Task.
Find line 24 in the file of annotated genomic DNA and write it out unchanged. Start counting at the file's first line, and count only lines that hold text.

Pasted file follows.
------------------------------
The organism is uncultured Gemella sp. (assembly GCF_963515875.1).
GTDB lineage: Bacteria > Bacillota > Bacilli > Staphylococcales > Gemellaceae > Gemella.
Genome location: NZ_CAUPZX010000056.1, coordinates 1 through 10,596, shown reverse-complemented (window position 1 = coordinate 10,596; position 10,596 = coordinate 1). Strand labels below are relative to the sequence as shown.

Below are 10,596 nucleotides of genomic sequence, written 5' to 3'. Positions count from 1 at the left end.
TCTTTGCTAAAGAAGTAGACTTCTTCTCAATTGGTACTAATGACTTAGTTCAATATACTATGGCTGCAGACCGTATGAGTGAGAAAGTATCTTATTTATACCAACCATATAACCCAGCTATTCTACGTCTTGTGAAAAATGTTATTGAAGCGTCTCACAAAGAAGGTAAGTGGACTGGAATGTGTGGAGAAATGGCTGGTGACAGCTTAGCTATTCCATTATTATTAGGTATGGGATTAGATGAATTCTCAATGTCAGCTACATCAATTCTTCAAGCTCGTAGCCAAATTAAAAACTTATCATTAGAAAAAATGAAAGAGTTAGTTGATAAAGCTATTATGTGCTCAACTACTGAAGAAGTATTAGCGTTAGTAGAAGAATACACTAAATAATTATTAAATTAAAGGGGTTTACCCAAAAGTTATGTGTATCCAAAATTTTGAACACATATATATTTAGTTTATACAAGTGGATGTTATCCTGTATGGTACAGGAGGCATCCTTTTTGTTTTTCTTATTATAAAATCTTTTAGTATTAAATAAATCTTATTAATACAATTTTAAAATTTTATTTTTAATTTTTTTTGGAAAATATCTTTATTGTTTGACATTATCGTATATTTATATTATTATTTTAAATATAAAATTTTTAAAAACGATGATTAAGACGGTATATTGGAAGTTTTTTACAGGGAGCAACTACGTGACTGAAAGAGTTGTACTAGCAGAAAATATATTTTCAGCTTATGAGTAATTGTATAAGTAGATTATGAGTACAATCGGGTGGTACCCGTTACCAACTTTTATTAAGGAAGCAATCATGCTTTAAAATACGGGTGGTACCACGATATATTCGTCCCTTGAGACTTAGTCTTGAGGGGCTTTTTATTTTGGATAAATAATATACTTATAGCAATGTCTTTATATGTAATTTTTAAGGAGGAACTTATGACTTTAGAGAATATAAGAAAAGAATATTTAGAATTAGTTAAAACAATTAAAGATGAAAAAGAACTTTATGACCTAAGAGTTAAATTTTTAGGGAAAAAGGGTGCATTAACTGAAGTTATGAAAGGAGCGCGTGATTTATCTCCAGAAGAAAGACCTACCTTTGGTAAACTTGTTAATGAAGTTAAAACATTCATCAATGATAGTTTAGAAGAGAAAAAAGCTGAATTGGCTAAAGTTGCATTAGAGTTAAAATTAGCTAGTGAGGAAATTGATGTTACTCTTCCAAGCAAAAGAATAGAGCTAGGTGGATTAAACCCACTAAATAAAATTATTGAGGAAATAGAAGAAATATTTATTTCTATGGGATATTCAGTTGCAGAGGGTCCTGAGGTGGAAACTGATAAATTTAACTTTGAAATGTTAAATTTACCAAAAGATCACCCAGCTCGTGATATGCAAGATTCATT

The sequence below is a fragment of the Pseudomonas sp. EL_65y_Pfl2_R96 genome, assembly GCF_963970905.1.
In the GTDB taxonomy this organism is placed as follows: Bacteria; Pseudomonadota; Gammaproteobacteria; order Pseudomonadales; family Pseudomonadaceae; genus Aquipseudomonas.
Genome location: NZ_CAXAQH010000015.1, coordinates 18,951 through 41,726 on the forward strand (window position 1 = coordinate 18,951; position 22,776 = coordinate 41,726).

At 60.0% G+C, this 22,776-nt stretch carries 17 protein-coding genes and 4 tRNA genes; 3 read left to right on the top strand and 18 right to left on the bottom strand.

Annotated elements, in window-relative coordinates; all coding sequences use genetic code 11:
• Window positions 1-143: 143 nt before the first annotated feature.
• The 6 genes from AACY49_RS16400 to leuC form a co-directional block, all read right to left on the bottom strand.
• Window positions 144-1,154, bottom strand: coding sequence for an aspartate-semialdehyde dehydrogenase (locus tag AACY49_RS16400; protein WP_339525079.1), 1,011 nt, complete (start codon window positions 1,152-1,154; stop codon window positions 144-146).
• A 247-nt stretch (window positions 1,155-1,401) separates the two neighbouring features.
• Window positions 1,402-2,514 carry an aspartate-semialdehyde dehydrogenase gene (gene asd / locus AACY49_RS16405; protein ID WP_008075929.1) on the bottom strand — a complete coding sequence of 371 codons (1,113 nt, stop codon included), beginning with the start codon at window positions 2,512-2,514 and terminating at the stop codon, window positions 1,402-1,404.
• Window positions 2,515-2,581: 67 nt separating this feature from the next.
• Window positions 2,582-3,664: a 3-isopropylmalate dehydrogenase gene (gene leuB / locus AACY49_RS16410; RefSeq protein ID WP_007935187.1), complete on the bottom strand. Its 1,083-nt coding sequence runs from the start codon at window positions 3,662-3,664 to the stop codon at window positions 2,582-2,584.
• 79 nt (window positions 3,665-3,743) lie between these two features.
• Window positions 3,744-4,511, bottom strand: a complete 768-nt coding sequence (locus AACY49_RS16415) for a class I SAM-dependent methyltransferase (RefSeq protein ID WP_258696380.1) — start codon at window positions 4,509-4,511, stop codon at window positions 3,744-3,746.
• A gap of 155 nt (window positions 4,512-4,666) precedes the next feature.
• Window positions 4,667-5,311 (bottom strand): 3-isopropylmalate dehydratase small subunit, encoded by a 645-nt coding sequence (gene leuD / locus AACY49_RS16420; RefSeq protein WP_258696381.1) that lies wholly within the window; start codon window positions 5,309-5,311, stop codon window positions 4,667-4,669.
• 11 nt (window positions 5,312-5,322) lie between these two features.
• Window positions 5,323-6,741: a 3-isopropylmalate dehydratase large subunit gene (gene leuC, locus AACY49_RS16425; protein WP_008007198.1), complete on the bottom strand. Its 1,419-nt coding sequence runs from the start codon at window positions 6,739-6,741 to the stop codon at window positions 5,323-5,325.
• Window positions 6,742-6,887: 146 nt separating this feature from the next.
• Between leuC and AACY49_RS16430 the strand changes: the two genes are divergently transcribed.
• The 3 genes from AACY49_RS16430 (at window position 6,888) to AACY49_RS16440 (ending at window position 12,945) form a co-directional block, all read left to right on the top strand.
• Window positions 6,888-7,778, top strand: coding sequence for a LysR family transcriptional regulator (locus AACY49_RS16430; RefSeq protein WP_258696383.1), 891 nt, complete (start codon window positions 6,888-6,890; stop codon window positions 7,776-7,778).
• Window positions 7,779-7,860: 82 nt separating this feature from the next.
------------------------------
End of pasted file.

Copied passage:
• Window positions 6,742-6,887: 146 nt separating this feature from the next.